Breast cancer cells
Cancer deaths will be eliminated in under-80s by 2050, report suggestsWellcome Trust

Within 35 years, no one under the age of 80 will die from cancer, a report has said.

Scientists from UCL said that ongoing investment and achievements in public health mean it is reasonable to think that our "war against cancer" is coming to an end.

In the report, Overcoming Cancer in the 21st Century, the authors wrote: "It is realistic to expect that by 2050 nearly all cancer related deaths in children and adults aged up to (say) 80 years will have become preventable through life style changes and because of the availability of protective technologies and better pharmaceutical and other therapies."

The report said that age standardised cancer deaths have fallen in Britain by more than 20% since 1990. Globally, 14 million new cases of the disease are diagnosed every year, and eight million deaths recorded – a figure expected to double if major developments in prevention and treatment are not made.

Anastrozole
Improvements in detection, treatment and lifestyle will lead to the drop, authors sayReuters

At present, half of all cancer deaths in Britain are among people aged 75 and over – the ageing population is responsible for the increasing numbers, they say.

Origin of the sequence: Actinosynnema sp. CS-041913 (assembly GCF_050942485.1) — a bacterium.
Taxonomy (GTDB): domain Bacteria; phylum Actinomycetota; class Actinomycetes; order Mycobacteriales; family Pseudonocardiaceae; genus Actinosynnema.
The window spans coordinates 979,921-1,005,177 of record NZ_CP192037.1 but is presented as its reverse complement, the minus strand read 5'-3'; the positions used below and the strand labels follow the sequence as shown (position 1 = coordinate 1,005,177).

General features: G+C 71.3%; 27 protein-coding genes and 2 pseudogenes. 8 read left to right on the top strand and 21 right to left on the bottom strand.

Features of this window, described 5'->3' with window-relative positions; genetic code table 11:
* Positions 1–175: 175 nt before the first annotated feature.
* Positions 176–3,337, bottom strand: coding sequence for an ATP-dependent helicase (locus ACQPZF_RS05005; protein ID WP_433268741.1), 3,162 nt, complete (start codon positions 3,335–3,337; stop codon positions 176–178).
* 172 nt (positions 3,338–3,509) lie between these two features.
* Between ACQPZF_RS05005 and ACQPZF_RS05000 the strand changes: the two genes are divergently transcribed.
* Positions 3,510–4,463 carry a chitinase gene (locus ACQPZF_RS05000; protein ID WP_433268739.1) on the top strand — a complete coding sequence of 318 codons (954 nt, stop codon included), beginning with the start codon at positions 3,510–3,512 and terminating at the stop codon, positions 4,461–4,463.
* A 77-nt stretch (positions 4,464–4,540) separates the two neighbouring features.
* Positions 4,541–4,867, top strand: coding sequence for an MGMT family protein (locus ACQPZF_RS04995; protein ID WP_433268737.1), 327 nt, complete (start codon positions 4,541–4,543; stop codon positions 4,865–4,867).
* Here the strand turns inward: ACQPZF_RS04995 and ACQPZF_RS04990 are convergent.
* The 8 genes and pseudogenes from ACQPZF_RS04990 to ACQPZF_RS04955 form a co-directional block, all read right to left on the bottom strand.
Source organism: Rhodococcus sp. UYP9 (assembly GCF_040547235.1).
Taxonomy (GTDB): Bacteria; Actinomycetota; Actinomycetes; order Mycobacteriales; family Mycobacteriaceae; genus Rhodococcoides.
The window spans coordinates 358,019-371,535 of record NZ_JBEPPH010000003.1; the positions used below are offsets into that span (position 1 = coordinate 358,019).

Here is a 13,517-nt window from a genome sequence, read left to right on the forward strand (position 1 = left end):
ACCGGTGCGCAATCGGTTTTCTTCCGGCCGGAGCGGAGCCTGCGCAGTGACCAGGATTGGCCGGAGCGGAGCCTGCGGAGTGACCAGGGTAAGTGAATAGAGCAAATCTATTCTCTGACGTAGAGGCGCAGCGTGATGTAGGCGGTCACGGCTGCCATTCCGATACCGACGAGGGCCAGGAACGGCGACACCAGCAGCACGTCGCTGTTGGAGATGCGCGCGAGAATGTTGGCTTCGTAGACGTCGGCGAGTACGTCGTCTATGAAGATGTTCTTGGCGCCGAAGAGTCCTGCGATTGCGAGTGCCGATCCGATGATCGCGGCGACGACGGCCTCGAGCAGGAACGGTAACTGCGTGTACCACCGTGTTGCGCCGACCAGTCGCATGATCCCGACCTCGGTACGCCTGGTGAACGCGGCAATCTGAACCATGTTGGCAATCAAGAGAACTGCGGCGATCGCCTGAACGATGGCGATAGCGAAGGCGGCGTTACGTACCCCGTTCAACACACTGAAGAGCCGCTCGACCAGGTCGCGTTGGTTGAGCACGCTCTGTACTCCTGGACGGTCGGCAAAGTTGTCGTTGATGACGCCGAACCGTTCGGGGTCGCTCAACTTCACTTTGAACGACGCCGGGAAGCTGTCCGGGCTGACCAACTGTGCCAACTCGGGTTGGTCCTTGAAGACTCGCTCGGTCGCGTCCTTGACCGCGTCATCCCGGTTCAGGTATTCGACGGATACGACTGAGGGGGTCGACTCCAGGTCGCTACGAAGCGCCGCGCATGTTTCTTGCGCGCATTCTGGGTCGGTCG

Researchers believe falling smoking rates, faster diagnoses and better treatments will continue as a trend, leading to fewer early cancer deaths. The result of these combined factors will be that no one expects people in old age will die from cancer – he also said the date of 2050 is conservative.

David Taylor, UCL emeritus professor of pharmaceutical and public health policy, said: "What makes this a special point in history, is that cancers are in the process of becoming either preventable or effectively curable."

Speaking to the Independent, he added: "In the first half of the 20th century the big gains were infectious disease... the second half has been drops in vascular disease death rates," he said. "The next great surge will be in cancer-related death reduction.

"We've already done reasonably well. We can do much better. We shouldn't chicken out on it."